In this study, our purpose was to investigate the role of gene polymorphisms in the promoter of the human BTC gene in type 2 diabetic patients. Because the promoter of the human BTC gene had not been well studied, we initially characterized about 2.3 kb of the 5′-flanking region of the human BTC gene in a pancreatic β-cell line. We then screened gene polymorphisms in this region and found that the G allele of the −226A>G polymorphism was more frequent in type 2 diabetic patients than in nondiabetic subjects. However, the possibility that this result is a false-positive finding should be considered, because the sample size of our case-control analysis is small and the P values obtained are modest (17). Therefore, we further investigated the effect of the −226A>G polymorphism on clinical profiles of patients and the functional properties of all polymorphisms identified. We first examined the relationship between the G allele of the −226A>G polymorphism and insulin secretion ability in type 2 diabetic patients, because BTC plays an important role in differentiation, growth, and antiapoptosis of the pancreatic β-cells (1014). Glucagon is a potent stimulus for the pancreatic β-cells, and the serum CPR to intravenous glucagon stimulation has been used to evaluate residual insulin secretion in diabetic patients (16,18). We, therefore, used this test to evaluate the insulin secretion ability in our patient group and observed that the serum CPR to glucagon was significantly lower in patients with the G allele. On the other hand, the A1C level was higher, but not significantly so, in patients with the G allele. The chronic hyperglycemia itself also causes the impairment of β-cell function. However, we think that this may not affect the result, because it has been reported that the serum CPR to glucagon was little influenced by the chronic hyperglycemia (16,19). Moreover, although an influence of oral hypoglycemic agents on the serum CPR should be considered, the percentages of patients treated with oral drugs were almost similar among the groups (G/G, 32%; G/A, 42.7%; A/A, 41.5%; P = 0.550). We next examined the functional properties of polymorphisms. A promoter with the −226G allele had an ∼50% decrease in the activity. The −226G allele was also in complete linkage disequilibrium with the −2159G, −1449A, and −1338T alleles, but no effects of the −2159A>G, −1449G>A, and −1388C>T polymorphisms on the promoter activity were observed. Furthermore, although we could not observe significant difference in the frequency of −233C allele in our case-control study, a promoter with the −233C allele also had an ∼50% decrease in the activity. The −233C allele frequency was only 2.0% in diabetic patients and 1.4% in nondiabetic subjects. The power of our study may be not enough to detect the difference in case-control analysis because of the low frequency of C allele. In subjects with the G/C genotype on the −233G>C polymorphism, 6 of 10 subjects in diabetic group and 2 of 7 subjects in nondiabetic group had the A/G genotype on the −226A>G polymorphism. Subjects with the G/G genotype on the −226A>G polymorphism were not observed in both groups. On the basis of these results, we conclude that a decreased expression of BTC may be associated with the development of type 2 diabetes.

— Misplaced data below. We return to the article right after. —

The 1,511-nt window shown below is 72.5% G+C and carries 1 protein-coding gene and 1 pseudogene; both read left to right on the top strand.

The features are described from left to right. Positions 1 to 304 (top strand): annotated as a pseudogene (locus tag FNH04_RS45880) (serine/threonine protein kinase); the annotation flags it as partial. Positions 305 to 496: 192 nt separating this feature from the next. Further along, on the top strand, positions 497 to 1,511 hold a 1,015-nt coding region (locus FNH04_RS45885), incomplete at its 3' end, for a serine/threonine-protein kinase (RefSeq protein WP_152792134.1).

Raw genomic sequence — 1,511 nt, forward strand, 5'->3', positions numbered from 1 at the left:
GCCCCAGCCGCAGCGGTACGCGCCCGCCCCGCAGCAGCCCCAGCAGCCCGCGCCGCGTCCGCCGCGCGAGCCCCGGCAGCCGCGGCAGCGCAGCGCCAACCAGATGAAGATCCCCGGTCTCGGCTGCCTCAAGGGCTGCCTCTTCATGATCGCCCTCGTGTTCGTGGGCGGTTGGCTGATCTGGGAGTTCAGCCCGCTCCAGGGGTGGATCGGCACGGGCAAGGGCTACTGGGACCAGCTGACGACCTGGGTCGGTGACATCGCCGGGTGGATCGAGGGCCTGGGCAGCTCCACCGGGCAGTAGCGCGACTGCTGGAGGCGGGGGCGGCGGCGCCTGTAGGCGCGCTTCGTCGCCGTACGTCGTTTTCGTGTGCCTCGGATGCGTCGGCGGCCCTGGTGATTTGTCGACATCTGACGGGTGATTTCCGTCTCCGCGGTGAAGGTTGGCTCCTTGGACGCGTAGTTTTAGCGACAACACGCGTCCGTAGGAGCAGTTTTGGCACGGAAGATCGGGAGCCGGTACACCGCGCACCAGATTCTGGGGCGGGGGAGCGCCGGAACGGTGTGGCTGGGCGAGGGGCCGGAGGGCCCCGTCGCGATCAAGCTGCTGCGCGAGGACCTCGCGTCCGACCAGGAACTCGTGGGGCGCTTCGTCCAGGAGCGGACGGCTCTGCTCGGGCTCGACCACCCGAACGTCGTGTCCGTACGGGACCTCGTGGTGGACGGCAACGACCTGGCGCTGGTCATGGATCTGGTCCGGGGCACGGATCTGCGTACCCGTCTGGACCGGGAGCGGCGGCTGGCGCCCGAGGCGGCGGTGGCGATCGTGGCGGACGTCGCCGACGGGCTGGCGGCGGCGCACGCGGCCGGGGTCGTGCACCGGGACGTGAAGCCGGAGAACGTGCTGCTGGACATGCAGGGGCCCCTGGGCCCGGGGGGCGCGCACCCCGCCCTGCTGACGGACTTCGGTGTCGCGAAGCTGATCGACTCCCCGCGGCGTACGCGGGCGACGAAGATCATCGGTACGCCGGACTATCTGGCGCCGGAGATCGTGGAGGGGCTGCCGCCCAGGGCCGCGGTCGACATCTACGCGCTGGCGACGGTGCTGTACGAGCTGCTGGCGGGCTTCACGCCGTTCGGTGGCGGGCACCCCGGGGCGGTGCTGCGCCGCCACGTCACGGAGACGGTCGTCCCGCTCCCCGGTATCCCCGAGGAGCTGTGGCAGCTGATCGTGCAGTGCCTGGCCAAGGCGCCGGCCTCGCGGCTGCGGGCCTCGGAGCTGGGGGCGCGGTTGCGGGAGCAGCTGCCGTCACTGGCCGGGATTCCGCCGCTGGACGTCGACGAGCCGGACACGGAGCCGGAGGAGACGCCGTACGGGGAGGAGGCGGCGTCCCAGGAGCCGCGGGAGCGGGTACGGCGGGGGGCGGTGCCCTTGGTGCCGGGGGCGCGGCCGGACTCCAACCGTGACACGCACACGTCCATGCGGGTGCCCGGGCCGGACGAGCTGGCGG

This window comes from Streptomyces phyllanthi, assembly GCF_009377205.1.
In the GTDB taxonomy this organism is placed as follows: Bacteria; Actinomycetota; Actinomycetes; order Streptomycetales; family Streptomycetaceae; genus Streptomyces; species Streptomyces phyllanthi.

BTC is a member of the EGF family. The addition of BTC promoted proliferation, regeneration, and neogenesis of pancreatic β-cells in both a cell line (11) and diabetic mice developed by treatment with the β-cell toxin (12,13). Furthermore, BTC has an antiapoptotic effect via transactivation of the EGF receptors, and the effect is greater than that by EGF (14). Several reports suggest that a decreased β-cell mass is observed in type 2 diabetic patients (14) and plays an important role in the pathogenesis of type 2 diabetes. The β-cell mass is regulated by a balance between an input (β-cell neogenesis from pancreatic ducts and β-cell replication within islets) and an output (β-cell apoptosis). Because BTC accelerates the input and decelerates the output, a decreased expression of BTC affected by gene polymorphism may accelerate a decrease in β-cell mass in type 2 diabetic patients. BTC-null mice have been generated by gene targeting (20). The mice were viable and grew normally. No morphological changes were observed in the newborn pancreases; also, adult BTC+/+ and BTC/ males responded similarly to glucose challenge tests. Their actual data, however, were not shown in the report. In addition to the BTC dysfunction, other genetic and environmental factors, including aging, may be required for the development of overt diabetes.

The sequences surrounding the −226A>G polymorphism were analyzed for potential transcription factor binding sites using TFSEARCH (available at http://www.rwcp.or.jp/papia/). The sequences were similar to the consensus of a caudal-type homeo box (Cdx)-binding site in reverse orientation, and a G for A substitution of the −226A>G polymorphism resulted in disrupting the consensus. Cdx is the family of homeodomain proteins related to the Drosophila “caudal” gene, which is required for anterior-posterior regional identity. In the mouse, Cdx1 and Cdx2/3, which are homologs of the Drosophila caudal gene, also have functions in anteroposterior patterning and posterior axis elongation (21). In addition, Cdx1 and Cdx2/3 are expressed in the intestine and regulate intestine-specific gene expression (22). The expression of Cdx2/3 is also found in both α- and β-cells (23) and is one of the islet-enriched transcription factors (24). BTC is also predominantly expressed in the endocrine pancreas and intestine (8). This evidence suggests that Cdx protein is a good candidate of the transcription factor, which binds to the region surrounding the −226A>G polymorphism. The −233G>C polymorphism, which is 7 bp upstream from the −226A>G polymorphism, also affected the promoter activity of the BTC gene. Because the effects of the −233G>C polymorphism and the −266A>G polymorphisms were not additive, both polymorphisms may affect the binding of an identical transcription factor. The −233G>C polymorphism, however, did not influence the consensus sequence of Cdx binding site on the analysis using TFSEARCH.